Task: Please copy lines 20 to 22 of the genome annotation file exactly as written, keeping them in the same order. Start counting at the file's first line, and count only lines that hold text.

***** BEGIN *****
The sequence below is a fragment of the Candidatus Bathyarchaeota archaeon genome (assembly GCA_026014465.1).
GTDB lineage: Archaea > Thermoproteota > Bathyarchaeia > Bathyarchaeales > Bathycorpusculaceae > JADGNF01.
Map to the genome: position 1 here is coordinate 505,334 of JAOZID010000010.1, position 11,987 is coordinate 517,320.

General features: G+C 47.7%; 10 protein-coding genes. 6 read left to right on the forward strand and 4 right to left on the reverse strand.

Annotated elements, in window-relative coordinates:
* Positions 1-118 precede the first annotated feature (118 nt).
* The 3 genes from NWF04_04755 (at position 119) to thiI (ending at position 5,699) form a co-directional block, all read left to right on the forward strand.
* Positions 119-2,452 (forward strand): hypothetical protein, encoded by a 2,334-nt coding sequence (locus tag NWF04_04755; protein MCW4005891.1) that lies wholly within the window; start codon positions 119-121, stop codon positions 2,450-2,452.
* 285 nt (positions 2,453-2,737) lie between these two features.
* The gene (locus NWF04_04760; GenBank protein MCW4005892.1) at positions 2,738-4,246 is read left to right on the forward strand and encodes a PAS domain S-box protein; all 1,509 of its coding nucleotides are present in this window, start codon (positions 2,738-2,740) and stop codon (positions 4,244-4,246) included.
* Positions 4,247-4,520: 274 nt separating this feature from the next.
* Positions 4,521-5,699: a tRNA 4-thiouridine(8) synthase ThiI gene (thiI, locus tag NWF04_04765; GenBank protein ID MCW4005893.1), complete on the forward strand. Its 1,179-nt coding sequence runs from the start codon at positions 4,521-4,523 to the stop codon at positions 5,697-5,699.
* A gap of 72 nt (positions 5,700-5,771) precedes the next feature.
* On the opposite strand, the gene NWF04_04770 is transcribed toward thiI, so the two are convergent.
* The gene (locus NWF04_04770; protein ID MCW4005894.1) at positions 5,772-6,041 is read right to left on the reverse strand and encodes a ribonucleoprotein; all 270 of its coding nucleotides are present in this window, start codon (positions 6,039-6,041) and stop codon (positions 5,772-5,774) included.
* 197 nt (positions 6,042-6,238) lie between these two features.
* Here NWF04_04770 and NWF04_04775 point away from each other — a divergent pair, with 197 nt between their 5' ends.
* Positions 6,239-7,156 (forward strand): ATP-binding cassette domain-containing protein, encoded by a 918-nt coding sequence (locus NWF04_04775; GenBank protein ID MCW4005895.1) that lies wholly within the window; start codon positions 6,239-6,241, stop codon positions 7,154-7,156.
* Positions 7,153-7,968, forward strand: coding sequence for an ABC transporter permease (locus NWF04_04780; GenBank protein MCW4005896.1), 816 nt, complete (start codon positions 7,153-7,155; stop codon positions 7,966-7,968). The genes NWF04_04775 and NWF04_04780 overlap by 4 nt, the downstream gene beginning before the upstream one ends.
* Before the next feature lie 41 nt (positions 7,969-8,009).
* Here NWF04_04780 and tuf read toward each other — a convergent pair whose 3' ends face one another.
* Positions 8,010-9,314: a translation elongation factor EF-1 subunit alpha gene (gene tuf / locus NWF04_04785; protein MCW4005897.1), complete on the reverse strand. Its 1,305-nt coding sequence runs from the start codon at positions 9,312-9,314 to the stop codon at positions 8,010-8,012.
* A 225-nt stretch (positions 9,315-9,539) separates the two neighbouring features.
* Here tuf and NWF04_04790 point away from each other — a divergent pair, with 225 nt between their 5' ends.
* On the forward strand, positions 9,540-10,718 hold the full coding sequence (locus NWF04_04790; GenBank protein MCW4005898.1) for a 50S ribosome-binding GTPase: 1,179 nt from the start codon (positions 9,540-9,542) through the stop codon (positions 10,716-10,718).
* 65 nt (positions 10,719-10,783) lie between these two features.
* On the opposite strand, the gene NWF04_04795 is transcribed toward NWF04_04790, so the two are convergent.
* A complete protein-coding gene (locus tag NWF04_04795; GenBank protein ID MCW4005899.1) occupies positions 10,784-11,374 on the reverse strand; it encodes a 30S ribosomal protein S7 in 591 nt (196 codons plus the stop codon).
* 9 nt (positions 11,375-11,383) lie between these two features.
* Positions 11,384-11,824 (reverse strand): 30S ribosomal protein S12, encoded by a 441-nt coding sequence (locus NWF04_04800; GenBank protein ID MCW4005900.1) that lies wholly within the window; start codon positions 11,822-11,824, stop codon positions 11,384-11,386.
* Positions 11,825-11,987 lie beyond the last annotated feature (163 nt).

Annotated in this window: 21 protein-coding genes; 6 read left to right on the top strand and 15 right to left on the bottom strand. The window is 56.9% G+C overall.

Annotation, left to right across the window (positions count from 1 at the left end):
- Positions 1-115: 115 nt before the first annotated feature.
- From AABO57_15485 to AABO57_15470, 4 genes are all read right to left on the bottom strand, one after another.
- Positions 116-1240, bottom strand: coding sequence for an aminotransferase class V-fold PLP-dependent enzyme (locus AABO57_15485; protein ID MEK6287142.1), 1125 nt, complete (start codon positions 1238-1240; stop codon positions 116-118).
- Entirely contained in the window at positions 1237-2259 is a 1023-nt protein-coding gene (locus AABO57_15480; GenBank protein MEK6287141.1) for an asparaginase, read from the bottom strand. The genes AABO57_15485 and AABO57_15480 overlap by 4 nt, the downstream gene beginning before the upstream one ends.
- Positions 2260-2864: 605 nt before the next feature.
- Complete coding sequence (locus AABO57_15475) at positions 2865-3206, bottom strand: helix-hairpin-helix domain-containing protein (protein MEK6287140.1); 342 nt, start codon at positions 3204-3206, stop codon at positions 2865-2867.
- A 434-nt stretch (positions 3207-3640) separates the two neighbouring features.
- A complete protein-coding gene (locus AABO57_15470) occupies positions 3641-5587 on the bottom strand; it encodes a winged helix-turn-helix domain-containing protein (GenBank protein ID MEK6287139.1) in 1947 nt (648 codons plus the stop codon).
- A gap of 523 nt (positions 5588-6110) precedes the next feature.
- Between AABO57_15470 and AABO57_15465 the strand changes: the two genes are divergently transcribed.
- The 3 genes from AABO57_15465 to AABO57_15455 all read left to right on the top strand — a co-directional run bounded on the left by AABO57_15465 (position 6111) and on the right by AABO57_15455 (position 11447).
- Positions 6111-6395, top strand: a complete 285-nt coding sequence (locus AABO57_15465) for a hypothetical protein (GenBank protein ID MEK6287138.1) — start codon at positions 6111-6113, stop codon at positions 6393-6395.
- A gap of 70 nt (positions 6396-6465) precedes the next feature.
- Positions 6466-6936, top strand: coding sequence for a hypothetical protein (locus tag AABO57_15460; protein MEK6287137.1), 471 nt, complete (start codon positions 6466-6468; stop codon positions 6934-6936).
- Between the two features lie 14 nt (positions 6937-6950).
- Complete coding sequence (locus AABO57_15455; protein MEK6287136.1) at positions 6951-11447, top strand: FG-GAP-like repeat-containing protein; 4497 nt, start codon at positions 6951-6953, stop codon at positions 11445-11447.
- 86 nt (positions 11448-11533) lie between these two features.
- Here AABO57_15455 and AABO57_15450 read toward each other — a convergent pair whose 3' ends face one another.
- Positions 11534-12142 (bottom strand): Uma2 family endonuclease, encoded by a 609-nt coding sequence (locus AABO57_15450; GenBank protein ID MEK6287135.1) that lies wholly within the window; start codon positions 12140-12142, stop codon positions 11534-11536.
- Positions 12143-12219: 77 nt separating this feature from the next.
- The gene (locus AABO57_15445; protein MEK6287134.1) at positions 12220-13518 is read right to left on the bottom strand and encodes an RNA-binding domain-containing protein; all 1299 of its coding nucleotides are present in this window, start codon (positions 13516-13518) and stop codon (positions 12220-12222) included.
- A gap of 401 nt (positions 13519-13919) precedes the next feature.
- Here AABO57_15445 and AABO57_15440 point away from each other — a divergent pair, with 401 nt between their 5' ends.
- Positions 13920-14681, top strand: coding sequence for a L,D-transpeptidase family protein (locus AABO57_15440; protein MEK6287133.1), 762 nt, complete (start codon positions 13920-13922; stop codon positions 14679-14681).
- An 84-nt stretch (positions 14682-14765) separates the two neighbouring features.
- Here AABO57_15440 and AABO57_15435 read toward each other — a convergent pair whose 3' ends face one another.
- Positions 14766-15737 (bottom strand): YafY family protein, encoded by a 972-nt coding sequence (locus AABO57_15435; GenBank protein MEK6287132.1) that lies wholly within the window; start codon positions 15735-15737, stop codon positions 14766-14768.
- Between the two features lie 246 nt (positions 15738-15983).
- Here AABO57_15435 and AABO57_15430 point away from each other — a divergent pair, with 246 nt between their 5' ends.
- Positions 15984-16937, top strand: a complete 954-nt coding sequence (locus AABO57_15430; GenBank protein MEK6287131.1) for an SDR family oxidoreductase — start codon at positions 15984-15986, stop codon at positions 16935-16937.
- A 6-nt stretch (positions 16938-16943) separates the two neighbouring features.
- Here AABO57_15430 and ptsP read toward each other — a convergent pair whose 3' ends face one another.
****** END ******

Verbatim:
* Before the next feature lie 41 nt (positions 7,969-8,009).
* Here NWF04_04780 and tuf read toward each other — a convergent pair whose 3' ends face one another.
* Positions 8,010-9,314: a translation elongation factor EF-1 subunit alpha gene (gene tuf / locus NWF04_04785; protein MCW4005897.1), complete on the reverse strand. Its 1,305-nt coding sequence runs from the start codon at positions 9,312-9,314 to the stop codon at positions 8,010-8,012.